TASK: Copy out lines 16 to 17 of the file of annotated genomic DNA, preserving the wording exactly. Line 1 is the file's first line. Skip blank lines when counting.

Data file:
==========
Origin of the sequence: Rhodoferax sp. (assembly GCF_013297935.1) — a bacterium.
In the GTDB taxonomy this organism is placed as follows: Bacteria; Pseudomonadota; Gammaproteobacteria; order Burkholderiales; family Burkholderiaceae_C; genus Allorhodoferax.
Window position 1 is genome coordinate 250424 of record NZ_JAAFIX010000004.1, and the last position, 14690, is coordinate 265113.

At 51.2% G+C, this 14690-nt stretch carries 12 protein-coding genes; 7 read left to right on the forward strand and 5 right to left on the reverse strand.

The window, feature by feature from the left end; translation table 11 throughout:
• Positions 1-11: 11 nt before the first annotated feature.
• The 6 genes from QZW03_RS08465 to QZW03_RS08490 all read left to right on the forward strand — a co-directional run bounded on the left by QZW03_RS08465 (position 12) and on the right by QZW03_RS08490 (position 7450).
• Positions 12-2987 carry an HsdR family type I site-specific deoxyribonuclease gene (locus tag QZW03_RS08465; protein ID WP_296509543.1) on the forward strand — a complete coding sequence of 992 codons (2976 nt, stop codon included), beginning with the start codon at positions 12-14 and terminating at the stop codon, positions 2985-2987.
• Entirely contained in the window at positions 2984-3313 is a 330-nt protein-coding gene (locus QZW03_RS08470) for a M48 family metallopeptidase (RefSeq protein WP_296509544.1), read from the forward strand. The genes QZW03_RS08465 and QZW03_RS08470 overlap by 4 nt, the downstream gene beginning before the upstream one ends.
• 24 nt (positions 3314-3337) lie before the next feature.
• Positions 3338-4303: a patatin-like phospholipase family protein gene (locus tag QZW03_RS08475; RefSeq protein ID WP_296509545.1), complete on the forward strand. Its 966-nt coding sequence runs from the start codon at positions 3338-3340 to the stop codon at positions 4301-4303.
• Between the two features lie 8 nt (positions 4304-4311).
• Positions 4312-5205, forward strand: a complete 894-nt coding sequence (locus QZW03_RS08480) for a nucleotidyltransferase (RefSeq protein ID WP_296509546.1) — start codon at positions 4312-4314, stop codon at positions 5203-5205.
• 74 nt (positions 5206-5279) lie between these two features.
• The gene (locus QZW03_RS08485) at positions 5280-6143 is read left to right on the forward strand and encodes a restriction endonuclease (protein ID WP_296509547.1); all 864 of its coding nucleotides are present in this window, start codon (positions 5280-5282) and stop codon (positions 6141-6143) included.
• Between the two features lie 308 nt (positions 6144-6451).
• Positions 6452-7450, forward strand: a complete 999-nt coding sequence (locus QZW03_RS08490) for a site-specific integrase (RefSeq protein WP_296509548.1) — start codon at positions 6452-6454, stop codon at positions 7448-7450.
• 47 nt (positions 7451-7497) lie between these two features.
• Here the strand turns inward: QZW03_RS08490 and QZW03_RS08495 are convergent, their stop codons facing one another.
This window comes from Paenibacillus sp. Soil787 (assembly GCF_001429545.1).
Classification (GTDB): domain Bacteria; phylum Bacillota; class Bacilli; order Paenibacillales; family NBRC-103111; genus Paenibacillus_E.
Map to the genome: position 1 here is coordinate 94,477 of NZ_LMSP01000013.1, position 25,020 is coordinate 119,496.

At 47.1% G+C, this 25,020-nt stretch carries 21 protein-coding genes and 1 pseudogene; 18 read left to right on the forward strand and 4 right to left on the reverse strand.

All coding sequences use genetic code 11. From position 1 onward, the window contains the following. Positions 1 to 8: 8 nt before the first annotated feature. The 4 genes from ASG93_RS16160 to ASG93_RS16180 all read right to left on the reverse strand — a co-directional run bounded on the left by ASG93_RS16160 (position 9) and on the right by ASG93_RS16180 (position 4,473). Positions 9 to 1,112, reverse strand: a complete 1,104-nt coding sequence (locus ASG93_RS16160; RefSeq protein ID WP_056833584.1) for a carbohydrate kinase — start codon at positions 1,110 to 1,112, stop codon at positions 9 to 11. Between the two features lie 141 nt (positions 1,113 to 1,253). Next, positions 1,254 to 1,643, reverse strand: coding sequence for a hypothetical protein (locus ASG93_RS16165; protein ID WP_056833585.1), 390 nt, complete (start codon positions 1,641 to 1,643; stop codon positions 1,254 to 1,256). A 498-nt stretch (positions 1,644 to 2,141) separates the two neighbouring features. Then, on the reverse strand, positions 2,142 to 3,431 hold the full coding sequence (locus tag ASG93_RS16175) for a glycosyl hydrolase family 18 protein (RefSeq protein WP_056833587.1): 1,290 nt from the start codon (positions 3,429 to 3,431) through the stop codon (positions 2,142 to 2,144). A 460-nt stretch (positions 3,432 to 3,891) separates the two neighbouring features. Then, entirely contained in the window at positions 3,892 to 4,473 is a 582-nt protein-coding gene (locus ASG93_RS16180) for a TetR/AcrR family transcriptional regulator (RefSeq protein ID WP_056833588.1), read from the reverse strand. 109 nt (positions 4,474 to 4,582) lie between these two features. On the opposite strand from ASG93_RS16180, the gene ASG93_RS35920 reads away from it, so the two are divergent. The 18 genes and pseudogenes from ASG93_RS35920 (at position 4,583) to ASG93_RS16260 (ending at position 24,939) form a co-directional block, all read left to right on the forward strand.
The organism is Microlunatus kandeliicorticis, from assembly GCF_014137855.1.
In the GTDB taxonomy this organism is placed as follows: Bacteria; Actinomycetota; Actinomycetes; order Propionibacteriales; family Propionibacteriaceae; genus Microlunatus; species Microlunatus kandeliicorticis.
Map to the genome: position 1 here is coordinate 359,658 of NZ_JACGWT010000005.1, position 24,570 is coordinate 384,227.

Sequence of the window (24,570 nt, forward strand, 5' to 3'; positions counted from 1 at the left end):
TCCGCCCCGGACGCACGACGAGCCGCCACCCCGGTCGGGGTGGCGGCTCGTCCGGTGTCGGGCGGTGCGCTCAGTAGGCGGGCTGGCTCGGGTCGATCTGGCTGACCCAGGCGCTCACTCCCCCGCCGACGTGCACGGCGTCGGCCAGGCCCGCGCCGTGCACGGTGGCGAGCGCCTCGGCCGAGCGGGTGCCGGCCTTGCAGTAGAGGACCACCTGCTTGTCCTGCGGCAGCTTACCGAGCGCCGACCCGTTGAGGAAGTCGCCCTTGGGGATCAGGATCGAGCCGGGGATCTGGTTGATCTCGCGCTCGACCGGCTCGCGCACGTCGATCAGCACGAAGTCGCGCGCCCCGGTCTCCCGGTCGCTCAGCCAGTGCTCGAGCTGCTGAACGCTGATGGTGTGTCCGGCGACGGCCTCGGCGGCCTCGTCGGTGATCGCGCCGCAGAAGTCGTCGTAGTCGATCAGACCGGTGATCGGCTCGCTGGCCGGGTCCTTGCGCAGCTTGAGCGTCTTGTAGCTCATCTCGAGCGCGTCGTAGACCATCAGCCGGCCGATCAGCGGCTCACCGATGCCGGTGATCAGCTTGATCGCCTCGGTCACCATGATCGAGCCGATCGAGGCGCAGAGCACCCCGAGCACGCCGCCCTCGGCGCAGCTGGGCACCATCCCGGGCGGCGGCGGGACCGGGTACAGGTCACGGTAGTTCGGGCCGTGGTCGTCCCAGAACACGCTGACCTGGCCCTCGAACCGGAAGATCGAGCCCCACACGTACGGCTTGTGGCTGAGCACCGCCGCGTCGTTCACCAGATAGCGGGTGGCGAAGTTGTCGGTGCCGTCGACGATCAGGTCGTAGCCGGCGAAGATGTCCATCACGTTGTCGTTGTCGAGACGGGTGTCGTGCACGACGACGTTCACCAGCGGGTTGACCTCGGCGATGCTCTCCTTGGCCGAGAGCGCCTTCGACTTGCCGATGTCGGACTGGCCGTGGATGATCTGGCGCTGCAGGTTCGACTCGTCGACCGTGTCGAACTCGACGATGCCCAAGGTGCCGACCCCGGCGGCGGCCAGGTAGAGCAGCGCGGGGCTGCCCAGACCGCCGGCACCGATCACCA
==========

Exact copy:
• Between the two features lie 308 nt (positions 6144-6451).
• Positions 6452-7450, forward strand: a complete 999-nt coding sequence (locus QZW03_RS08490) for a site-specific integrase (RefSeq protein WP_296509548.1) — start codon at positions 6452-6454, stop codon at positions 7448-7450.